With every New Year comes New Year’s resolutions: to lose weight, to quit smoking, to find true love, to go back to school to get or finish that degree, to learn a foreign language, to take a cooking class, to be a better parent/spouse, etc. Gyms and yoga studios are packed in the first few days of each January.
It all settles down pretty quickly. In a couple of weeks, we’ll start to see articles about why New Year’s resolutions ultimately fail. Gym and yoga studio overcrowding will pass. Blogs will get abandoned. By March, the year no longer will seem new, and the whole resolutions thing will be forgotten until year end.
I believe making lists of New Year’s resolutions generally is a pointless exercise. I do, however, believe in the energy and desire for change that fuels these annual New Year’s resolutions lists. But the types of changes most people wish for in their lives require planning and dedication. They are not changes that one can accomplish in a few weeks.
Change is constant. It requires diligence, planning, patience, attention to detail, measurement, tracking, determination even in the face of setbacks, and re-evaluation. Targets may need to be re-set or recalibrated. Success may need to be redefined. It’s a lot of work: so much so, that most of us give up and fall back on old habits.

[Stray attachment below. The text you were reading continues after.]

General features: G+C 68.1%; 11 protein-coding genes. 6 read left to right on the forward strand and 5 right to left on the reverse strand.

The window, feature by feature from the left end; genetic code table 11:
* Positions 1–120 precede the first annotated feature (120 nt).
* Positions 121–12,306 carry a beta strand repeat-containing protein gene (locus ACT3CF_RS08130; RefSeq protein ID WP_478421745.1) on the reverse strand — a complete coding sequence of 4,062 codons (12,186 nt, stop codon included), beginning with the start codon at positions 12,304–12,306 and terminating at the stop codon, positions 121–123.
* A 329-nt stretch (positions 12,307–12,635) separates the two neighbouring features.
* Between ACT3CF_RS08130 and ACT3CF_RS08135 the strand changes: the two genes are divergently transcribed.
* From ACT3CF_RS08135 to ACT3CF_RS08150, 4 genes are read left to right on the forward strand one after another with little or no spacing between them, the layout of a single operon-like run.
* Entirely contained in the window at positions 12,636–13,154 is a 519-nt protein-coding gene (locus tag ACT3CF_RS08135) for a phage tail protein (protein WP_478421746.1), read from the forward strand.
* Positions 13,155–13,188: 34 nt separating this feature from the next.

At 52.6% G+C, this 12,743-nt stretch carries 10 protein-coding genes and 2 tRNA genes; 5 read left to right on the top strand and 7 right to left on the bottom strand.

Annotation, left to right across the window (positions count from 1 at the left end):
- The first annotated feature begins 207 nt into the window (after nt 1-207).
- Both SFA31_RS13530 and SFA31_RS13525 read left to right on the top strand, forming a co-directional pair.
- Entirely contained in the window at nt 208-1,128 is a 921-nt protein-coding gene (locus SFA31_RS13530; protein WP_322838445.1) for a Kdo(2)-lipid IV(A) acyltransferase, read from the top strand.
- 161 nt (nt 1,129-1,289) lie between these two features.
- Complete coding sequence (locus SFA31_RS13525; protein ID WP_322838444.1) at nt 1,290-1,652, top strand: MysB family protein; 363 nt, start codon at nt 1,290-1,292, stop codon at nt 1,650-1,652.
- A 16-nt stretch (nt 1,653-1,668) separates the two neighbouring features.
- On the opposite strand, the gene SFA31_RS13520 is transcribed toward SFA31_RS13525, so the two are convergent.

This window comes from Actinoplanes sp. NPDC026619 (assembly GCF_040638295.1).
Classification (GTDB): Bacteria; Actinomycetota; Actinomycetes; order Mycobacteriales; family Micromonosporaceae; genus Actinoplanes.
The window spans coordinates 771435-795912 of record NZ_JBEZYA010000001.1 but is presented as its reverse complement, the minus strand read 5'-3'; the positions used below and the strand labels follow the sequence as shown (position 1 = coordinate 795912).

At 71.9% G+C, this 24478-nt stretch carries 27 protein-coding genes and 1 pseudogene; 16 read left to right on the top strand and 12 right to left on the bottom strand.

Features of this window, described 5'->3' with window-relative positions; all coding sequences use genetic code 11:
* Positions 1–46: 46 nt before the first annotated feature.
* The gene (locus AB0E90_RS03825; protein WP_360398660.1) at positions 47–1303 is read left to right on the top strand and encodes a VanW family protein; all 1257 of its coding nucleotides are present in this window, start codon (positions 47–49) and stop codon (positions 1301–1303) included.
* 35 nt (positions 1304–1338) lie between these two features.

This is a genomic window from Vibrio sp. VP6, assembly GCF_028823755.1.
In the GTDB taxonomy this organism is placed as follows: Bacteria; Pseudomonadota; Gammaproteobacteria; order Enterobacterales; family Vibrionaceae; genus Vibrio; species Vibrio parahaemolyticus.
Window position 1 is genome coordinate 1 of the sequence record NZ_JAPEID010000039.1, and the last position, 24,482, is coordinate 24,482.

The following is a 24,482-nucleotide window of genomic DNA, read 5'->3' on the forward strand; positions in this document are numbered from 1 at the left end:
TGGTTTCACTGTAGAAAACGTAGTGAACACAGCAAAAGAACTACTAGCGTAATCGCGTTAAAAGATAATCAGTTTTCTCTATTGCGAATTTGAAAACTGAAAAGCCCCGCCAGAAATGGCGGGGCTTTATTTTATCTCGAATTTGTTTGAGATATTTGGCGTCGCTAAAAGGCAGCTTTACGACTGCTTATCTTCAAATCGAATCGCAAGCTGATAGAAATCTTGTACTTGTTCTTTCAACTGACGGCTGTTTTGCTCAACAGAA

In order to really plan for change, you have to be willing to answer these questions:
1. What’s your goal?
2. What’s your plan to get there?
3. How will you measure success?
4. How will you celebrate your success?
5. What will you do to maintain your achievement?
It may take more than a single year to reach your goal, and the reward for achieving it may simply be more hard work. You lost all the weight? Now you have to keep it off. You found true love and got married? Well, good luck with that, because marriage is hard work.
If you’re serious about change, make the commitment. Put it in writing. Get a planner and write down what you are going to do, every day, towards achieving that goal. And then go do it. A new year is a good time to take stock, to re-assess, to set new goals and to celebrate accomplishments. But remember, change is constant. We humans keep evolving until the day we die. As long as you’re willing to do the work, you’re bound to see the rewards.
In addition to being a contributor to Married my Sugar daddy; Carolyn Edgar is a lawyer, writer and divorced single mother of two who lives in New York City. She writes about raising two children alone (sometimes with the help of her ex), marriage, divorce, dating, relationships and life in general at http://carolynedgar.wordpress.com.
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